The Disaster Artist Review: High Marks

Photo Credit:

What I found most surprising about The Disaster Artist is how genuinely sweet it is. This is a film about what many have labeled the worst film ever made, and yet it roots itself in an honest story about friendship. That’s a difficult trick to pull off, and the film ultimately comes up a little short, but this story and the insanely mysterious figure of Tommy Wiseau are more than enough to raise the entertainment value of this film to audience more than willing to toss a spoon at a midnight screening of The Room.

Based on Greg Sestero’s tell-all behind the scenes of the making of that film, James Franco jumps behind the camera for The Disaster Artist, and casts his brother, Dave Franco, as Sestero, Wiseau’s actual friend and co-star on The Room. Any actual family resemblance between the two Francos is erased through prosthetics and makeup for James’ take on Wiseau, but the two brothers acting out this story of two guys who almost definitely wouldn’t have made it in Hollywood only makes it sweeter.

The Disaster Artist starts with Sestero meeting Wiseau at an acting class in San Francisco in 1998. Sestero, in his early 20s and living with his mother, sees an honesty in Wiseau, an ability to bare it all. The latter doesn’t have many friends, and he claims to be 26 and from New Orleans, though his facial features and accent immediately dismiss those claims as untrue (you really wouldn’t believe this guy actually could exist were interviews and just The Room at large not readily available). Striking up a friendship, the pair move to Los Angeles together, where Wiseau already has an apartment bought and paid for thanks to his seemingly bottomless pit of money (again, inexplicably true). But after being told “no” too many times, they decide to write and make their own movie. Wiseau does most of the legwork, and comes up with the script for The Room.

Where Franco’s version of the events falters a bit is its portrayal of Wiseau. In terms of acting, Franco does a wonderful job capturing all his mannerisms while injecting a sincere yearning for human connection that makes this figure emotionally accessible. But in terms of writing, and how little we actually know about Wiseau (really though), the film’s portrait of him, especially as filming gets started on what was likely the career worst job of everyone else involved, is almost a little too forgiving. Wiseau was truly horrible—in a sexist way on a sexist film—to Juliette Danielle (who portrayed the infamous Lisa, played here by Ari Graynor) on the set, and openly cruel to everyone who didn’t respect his “vision.” The Disaster Artist a little too easily doesn’t dive into these faults in Wiseau’s character, choosing instead to celebrate him as a figure who created arguably the best bad movie of all time. But a lot of frustration goes into making a bad film, and this film doesn’t quite do justice to the others involved who made it.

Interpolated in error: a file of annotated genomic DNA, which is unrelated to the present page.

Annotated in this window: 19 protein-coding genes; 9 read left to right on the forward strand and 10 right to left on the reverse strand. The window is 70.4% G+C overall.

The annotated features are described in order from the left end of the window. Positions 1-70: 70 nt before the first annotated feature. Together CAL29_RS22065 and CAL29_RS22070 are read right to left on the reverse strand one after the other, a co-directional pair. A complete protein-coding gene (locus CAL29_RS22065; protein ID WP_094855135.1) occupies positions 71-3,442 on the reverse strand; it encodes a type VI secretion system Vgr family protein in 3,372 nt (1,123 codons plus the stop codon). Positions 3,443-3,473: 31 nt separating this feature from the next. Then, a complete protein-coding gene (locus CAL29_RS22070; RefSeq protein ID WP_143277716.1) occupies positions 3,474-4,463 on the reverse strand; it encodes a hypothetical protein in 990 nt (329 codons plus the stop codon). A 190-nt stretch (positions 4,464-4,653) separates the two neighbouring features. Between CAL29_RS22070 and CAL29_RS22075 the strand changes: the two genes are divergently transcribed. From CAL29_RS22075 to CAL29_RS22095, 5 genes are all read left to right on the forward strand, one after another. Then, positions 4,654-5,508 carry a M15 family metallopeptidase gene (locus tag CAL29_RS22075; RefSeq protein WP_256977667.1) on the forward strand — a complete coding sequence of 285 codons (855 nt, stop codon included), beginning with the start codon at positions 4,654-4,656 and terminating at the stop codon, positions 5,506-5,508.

A lot of this is likely due to Franco adapting a book written by Wiseau’s actual friend, the only person who this film tells us really stood by him most of the way through. The director has indicated in interviews that Wiseau himself is okay with his portrayal of the events, so of course this version doesn’t come close to damning anyone. Instead, it shows a brotherhood between two men who tried to make something together. The Disaster Artist‘s success always comes down to its sweetness, and its ability, in the end, to make us feel for Wiseau. When the film takes us to the premiere of The Room, Franco’s performance silenced the audience I watched with, while the people surrounding Wiseau on-screen cripple him with deafening laughter. There’s tragedy laced into the unintentional entertainment, but tragedy uplifted by sincere love and support. Grade: B+

By Matt Dougherty

Leave a Reply

Your email address will not be published. Required fields are marked *